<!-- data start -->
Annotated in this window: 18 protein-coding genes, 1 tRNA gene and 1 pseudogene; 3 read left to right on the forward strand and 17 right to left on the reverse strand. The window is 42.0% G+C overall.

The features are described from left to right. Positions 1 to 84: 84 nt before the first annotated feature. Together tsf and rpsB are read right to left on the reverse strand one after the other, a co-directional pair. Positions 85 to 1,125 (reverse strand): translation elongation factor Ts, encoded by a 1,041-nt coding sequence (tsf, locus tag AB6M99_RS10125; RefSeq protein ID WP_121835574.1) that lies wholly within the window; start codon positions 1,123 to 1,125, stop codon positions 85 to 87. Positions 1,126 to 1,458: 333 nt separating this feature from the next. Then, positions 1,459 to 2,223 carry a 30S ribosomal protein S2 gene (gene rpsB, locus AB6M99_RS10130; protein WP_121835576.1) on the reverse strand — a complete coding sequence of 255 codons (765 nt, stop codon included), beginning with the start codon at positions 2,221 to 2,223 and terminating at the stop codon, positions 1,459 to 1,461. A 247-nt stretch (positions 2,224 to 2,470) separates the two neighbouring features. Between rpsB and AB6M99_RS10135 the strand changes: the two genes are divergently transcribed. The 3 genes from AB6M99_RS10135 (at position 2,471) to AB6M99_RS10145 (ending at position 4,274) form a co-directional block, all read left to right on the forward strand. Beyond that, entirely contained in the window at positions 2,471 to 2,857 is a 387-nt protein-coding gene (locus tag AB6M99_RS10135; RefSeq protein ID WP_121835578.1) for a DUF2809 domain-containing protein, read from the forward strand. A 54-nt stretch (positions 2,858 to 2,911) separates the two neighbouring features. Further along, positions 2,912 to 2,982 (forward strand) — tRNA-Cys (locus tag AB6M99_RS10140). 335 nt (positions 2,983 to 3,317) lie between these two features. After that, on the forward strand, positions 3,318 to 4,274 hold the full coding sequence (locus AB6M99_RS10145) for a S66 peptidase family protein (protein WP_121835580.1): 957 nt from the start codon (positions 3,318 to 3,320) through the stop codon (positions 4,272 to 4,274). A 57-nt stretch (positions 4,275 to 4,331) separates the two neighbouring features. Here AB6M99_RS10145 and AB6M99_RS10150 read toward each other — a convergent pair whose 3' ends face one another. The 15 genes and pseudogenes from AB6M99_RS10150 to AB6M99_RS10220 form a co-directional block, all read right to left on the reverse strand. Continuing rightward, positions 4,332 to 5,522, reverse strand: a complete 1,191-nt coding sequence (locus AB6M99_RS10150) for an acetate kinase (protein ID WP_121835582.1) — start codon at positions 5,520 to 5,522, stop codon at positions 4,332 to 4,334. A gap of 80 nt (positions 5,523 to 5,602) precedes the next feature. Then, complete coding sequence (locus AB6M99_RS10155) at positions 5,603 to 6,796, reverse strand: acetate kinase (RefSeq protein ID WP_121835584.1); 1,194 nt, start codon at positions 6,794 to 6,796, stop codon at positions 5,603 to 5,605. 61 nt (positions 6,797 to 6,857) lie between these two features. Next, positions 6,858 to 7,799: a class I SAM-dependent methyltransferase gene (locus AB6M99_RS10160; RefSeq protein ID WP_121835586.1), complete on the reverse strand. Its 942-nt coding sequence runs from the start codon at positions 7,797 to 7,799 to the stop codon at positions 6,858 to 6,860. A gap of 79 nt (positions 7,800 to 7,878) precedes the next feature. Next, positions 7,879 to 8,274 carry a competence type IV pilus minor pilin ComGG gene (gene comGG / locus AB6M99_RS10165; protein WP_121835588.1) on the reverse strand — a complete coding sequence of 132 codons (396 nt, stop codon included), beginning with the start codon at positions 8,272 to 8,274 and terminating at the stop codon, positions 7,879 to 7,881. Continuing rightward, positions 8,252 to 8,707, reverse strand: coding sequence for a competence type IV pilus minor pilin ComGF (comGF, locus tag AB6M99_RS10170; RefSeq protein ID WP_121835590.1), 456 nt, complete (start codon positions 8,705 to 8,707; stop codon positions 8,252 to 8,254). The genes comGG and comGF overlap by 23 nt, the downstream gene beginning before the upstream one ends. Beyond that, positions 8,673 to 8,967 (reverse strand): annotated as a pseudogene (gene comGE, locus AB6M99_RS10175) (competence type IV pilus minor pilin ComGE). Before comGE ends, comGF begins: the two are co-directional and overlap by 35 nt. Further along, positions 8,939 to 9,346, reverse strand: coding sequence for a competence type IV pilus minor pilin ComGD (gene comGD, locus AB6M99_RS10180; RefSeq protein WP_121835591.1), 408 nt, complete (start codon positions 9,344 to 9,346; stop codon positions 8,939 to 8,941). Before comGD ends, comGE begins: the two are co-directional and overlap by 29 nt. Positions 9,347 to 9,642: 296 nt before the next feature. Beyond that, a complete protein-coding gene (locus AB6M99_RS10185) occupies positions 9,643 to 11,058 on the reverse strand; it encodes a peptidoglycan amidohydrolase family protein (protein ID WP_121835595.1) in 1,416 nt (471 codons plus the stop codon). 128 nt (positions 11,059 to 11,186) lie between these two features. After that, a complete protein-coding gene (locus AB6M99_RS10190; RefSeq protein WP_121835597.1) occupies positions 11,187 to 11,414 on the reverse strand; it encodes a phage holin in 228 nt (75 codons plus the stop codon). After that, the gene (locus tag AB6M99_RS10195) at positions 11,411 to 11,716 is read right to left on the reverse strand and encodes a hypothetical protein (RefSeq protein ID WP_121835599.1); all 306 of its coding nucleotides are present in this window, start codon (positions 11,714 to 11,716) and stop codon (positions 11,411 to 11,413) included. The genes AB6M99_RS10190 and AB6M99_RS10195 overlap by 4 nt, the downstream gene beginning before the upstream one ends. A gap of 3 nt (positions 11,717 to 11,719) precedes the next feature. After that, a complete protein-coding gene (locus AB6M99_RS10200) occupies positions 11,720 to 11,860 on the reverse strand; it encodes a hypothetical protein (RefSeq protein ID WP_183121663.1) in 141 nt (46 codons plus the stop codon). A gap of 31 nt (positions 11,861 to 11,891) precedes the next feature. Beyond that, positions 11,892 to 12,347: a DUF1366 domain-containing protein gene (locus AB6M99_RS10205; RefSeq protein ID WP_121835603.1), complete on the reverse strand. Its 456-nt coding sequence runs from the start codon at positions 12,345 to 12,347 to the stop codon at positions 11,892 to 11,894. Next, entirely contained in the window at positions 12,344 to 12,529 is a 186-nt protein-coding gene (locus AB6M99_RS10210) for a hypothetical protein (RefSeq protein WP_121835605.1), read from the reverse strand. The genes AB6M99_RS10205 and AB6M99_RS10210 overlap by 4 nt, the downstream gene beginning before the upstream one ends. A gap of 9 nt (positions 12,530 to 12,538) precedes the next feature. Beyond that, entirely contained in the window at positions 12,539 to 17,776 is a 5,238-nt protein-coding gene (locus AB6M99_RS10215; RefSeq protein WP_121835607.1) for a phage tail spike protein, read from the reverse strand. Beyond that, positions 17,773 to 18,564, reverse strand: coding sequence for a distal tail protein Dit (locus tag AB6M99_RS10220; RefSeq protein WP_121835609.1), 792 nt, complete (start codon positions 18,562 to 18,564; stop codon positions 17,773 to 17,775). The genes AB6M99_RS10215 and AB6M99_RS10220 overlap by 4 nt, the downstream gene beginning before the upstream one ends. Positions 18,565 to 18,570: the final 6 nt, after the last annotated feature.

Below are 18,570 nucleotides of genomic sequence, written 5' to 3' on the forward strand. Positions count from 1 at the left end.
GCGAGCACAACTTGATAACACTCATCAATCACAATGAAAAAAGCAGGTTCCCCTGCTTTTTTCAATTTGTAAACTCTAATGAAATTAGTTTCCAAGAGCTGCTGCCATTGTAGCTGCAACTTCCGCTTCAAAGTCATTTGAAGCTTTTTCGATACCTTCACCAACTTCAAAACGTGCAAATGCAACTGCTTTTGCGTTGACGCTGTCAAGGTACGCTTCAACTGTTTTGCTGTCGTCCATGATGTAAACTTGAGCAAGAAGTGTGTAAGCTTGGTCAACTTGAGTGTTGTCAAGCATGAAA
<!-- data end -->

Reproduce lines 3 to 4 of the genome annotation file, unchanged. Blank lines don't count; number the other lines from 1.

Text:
Below are 18,570 nucleotides of genomic sequence, written 5' to 3' on the forward strand. Positions count from 1 at the left end.
GCGAGCACAACTTGATAACACTCATCAATCACAATGAAAAAAGCAGGTTCCCCTGCTTTTTTCAATTTGTAAACTCTAATGAAATTAGTTTCCAAGAGCTGCTGCCATTGTAGCTGCAACTTCCGCTTCAAAGTCATTTGAAGCTTTTTCGATACCTTCACCAACTTCAAAACGTGCAAATGCAACTGCTTTTGCGTTGACGCTGTCAAGGTACGCTTCAACTGTTTTGCTGTCGTCCATGATGTAAACTTGAGCAAGAAGTGTGTAAGCTTGGTCAACTTGAGTGTTGTCAAGCATGAAA